Fast Contact Force Computation for Nonpenetrating Rigid Bodies
, 1994
"... A new algorithm for computing contact forces between solid objects with friction is presented. The algorithm allows a mix of contact points with static and dynamic friction. In contrast to previous approaches, the problem of computing contact forces is not transformed into an optimization problem. B ..."
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Cited by 278 (7 self)
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A new algorithm for computing contact forces between solid objects with friction is presented. The algorithm allows a mix of contact points with static and dynamic friction. In contrast to previous approaches, the problem of computing contact forces is not transformed into an optimization problem. Because of this, the need for sophisticated optimization software packages is eliminated. For both systems with and without friction, the algorithm has proven to be considerably faster, simpler, and more reliable than previous approaches to the problem. In particular, implementation of the algorithm by nonspecialists in numerical programming is quite feasible.
An Implicit TimeStepping Scheme for Rigid Body Dynamics with Coulomb Friction
 INTERNATIONAL JOURNAL OF NUMERICAL METHODS IN ENGINEERING
, 1996
"... In this paper a new timestepping method for simulating systems of rigid bodies is given. Unlike methods which take an instantaneous point of view, our method is based on impulsemomentum equations, and so does not need to explicitly resolve impulsive forces. On the other hand, our method is distinc ..."
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Cited by 203 (18 self)
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In this paper a new timestepping method for simulating systems of rigid bodies is given. Unlike methods which take an instantaneous point of view, our method is based on impulsemomentum equations, and so does not need to explicitly resolve impulsive forces. On the other hand, our method is distinct from previous impulsive methods in that it does not require explicit collision checking and it can handle simultaneous impacts. Numerical results are given for one planar and one threedimensional example, which demonstrate the practicality of the method, and its convergence as the step size becomes small.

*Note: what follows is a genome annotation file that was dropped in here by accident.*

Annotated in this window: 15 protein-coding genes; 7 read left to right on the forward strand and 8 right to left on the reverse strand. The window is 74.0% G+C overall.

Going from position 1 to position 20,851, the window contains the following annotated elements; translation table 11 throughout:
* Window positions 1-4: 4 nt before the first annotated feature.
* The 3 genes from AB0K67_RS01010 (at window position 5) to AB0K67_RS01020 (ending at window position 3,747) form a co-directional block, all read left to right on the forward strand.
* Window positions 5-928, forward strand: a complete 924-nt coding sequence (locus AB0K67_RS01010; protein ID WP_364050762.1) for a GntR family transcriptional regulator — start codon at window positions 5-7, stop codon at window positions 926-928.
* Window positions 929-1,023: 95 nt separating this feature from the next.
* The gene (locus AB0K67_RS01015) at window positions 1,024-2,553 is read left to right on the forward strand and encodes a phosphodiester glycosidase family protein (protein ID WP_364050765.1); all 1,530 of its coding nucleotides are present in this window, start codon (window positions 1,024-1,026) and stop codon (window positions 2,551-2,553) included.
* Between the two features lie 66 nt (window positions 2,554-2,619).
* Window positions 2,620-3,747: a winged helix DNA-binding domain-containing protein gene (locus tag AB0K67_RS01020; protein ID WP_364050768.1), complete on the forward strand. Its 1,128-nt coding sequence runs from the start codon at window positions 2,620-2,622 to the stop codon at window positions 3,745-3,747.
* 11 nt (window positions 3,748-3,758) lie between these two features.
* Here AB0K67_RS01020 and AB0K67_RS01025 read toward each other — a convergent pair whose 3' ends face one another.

Engineering and economic applications of complementarity problems
 SIAM REVIEW
, 1997
"... This paper gives an extensive documentation of applications of finitedimensional nonlinear complementarity problems in engineering and equilibrium modeling. For most applications, we describe the problem briefly, state the defining equations of the model, and give functional expressions for the c ..."
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Cited by 195 (24 self)
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This paper gives an extensive documentation of applications of finitedimensional nonlinear complementarity problems in engineering and equilibrium modeling. For most applications, we describe the problem briefly, state the defining equations of the model, and give functional expressions for the complementarity formulations. The goal of this documentation is threefold: (i) to summarize the essential applications of the nonlinear complementarity problem known to date, (ii) to provide a basis for the continued research on the nonlinear complementarity problem, and (iii) to supply a broad collection of realistic complementarity problems for use in algorithmic experimentation and other studies.
GraspIt!  A Versatile Simulator for Robotic Grasping
, 2004
"... Research in robotic grasping has flourished in the last 25 years. A recent survey by Bicchi [1] covered over 140 papers, and many more than that have been published. Stemming from our desire to implement some of the work in grasp analysis for particular hand designs, we created an interactive graspi ..."
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Cited by 179 (20 self)
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Research in robotic grasping has flourished in the last 25 years. A recent survey by Bicchi [1] covered over 140 papers, and many more than that have been published. Stemming from our desire to implement some of the work in grasp analysis for particular hand designs, we created an interactive grasping simulator that can import a wide variety of hand and object models and can evaluate the grasps formed by these hands. This system, dubbed “GraspIt!,” has since expanded in scope to the point where we feel it could serve as a useful tool for other researchers in the field. To that end, we are making the system publicly available (GraspIt! is available for download for a variety of platforms from